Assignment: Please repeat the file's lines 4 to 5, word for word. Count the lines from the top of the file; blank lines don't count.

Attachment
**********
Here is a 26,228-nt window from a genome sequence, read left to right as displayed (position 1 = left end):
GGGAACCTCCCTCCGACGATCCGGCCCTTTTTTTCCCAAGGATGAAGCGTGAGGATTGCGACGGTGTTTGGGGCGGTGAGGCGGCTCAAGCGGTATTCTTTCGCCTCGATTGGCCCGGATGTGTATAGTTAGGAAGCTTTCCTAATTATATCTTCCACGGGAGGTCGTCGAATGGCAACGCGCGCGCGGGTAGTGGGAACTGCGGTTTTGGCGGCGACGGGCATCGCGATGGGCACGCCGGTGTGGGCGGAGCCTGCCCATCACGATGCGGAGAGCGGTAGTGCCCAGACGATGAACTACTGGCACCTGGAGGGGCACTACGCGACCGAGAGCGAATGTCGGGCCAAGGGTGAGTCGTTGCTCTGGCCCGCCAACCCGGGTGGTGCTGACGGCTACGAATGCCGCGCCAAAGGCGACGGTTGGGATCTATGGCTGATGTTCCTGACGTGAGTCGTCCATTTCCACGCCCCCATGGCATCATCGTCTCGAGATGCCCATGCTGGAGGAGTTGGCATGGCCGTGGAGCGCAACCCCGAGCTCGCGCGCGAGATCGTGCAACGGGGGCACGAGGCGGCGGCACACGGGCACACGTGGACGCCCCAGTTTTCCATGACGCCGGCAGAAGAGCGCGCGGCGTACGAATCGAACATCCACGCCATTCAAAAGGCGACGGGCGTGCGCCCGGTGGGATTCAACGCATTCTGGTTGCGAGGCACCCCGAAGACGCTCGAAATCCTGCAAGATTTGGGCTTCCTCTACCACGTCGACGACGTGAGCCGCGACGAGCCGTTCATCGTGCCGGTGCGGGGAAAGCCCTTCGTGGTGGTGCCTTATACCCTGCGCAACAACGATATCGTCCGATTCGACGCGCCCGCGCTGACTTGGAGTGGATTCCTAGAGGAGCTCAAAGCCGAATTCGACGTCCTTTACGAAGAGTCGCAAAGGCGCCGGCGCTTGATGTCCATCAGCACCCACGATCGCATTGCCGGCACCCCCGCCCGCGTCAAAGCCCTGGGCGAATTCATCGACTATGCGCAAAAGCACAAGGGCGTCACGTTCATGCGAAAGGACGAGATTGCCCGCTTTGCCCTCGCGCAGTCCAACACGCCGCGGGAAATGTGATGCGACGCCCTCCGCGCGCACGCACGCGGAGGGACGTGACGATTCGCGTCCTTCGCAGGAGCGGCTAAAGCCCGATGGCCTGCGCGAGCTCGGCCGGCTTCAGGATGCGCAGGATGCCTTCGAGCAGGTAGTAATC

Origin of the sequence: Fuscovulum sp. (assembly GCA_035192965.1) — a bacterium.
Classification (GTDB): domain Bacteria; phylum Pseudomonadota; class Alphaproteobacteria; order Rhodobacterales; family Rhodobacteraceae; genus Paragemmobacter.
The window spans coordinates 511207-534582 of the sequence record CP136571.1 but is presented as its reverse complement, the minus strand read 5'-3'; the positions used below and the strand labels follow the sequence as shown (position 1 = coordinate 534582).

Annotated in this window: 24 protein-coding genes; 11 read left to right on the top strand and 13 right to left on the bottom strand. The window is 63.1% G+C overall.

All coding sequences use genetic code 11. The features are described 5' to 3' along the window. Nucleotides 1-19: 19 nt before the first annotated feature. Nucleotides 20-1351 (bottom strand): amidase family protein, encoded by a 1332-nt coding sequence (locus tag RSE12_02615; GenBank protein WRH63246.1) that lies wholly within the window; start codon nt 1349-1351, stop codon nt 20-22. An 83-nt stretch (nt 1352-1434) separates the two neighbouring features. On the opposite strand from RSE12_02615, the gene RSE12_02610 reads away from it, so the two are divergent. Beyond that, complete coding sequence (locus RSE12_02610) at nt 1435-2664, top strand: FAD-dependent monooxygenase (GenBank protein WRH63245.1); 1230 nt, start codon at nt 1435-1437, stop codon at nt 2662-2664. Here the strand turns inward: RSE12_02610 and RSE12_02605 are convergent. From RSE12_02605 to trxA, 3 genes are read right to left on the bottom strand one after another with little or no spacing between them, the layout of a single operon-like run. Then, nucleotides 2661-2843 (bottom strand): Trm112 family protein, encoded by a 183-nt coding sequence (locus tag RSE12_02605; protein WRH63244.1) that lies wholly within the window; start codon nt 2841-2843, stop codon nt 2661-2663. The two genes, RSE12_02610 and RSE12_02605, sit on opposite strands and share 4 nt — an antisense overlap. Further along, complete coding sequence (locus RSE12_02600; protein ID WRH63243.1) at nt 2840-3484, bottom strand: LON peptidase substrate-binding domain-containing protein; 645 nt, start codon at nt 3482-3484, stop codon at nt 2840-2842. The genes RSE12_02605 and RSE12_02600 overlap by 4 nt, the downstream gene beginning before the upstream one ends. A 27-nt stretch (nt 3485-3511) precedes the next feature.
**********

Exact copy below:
Classification (GTDB): domain Bacteria; phylum Pseudomonadota; class Alphaproteobacteria; order Rhodobacterales; family Rhodobacteraceae; genus Paragemmobacter.
The window spans coordinates 511207-534582 of the sequence record CP136571.1 but is presented as its reverse complement, the minus strand read 5'-3'; the positions used below and the strand labels follow the sequence as shown (position 1 = coordinate 534582).